I do like the idea behind common core because it forces kids to think, kind of like when we were in school. Kids who are caught in the middle right now are struggling as well as teachers who have been told how to teach for so long and now have to teach differently. It's hard to judge how good CC is right now. Probably be a change in about 10 years anyways, that's what goes on in education. They didn't even allow the last standards to go all the way through before getting rid of it. Totally rambling on now.

Not rambling at all ... and possibly the most informed post here yet.  Thanks!

 

It sounds like it's possible that CC could turn out quite well - if they allow it to.  Albeit with a lot of growing pains (the teachers having to re-learn and the textbook lag, etc)

post #24 of 28
Two points -

1)As was mentioned earlier, the number one thing that separates my better students from the mediocre ones is their reading ability. The bright students who can read and read at a high level can almost teach themselves.

2)We don't push our kids nearly hard enough. The US has become soft. Our kids are not willing to work hard. Many aren't even willing to read directions, they want you to read them for them. IMHO I think we need to stop spending so much of elementary school gluing macaroni to construction paper and start hammering them with ELA, reading, more ELA and then more reading. Of course, not all kids are like this, but at this point I'd say most are.
post #25 of 28
Thread Starter 
Quote:
Originally Posted by colin007 View Post

Two points -

1)As was mentioned earlier, the number one thing that separates my better students from the mediocre ones is their reading ability. The bright students who can read and read at a high level can almost teach themselves.

2)We don't push our kids nearly hard enough. The US has become soft. Our kids are not willing to work hard. Many aren't even willing to read directions, they want you to read them for them. IMHO I think we need to stop spending so much of elementary school gluing macaroni to construction paper and start hammering them with ELA, reading, more ELA and then more reading. Of course, not all kids are like this, but at this point I'd say most are.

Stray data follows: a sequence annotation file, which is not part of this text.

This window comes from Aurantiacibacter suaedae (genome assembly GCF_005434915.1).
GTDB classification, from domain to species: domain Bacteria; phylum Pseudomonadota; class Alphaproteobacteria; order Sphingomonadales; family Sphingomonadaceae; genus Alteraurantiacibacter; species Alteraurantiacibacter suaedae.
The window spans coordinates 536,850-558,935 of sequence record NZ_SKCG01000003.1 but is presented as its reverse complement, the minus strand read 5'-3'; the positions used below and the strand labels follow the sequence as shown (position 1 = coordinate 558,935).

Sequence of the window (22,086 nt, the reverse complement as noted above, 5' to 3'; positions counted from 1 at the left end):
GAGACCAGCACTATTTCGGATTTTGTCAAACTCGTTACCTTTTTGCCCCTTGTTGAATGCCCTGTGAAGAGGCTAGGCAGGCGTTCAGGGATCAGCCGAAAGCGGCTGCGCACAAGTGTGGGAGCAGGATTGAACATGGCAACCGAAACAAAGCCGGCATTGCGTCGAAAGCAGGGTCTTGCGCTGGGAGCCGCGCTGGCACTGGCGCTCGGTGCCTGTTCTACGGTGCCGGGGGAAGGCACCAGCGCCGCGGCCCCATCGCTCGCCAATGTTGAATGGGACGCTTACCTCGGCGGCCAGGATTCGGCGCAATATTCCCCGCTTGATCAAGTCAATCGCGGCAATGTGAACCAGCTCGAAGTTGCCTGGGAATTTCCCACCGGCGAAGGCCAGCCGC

What's ELA mean?

 

And it seems like there is a consensus that reading comprehension is the most important factor, and it makes perfect sense.

post #26 of 28
Quote:
Originally Posted by Golfingdad View Post

What's ELA mean?

And it seems like there is a consensus that reading comprehension is the most important factor, and it makes perfect sense.

English Language Arts.
post #27 of 28
Quote:
Originally Posted by colin007 View Post

Two points -

1)As was mentioned earlier, the number one thing that separates my better students from the mediocre ones is their reading ability. The bright students who can read and read at a high level can almost teach themselves.

2)We don't push our kids nearly hard enough. The US has become soft. Our kids are not willing to work hard. Many aren't even willing to read directions, they want you to read them for them. IMHO I think we need to stop spending so much of elementary school gluing macaroni to construction paper and start hammering them with ELA, reading, more ELA and then more reading. Of course, not all kids are like this, but at this point I'd say most are.

 

I agree 100%. Primarily kids need to read more. Its the only way to truly grasp a language. Honestly they can teach all they want about constructing sentences, I think out right just reading is much more important and not enforced enough.

post #28 of 28
An article I came across today: http://www.vox.com/2014/4/11/5601016/how-is-common-core-testing-going-so-far

I'd say the headline is very misleading for an article that's a bit less inflammatory, but it's a pretty good read. That site has a lot of stuff on Common Core that they link to in that article.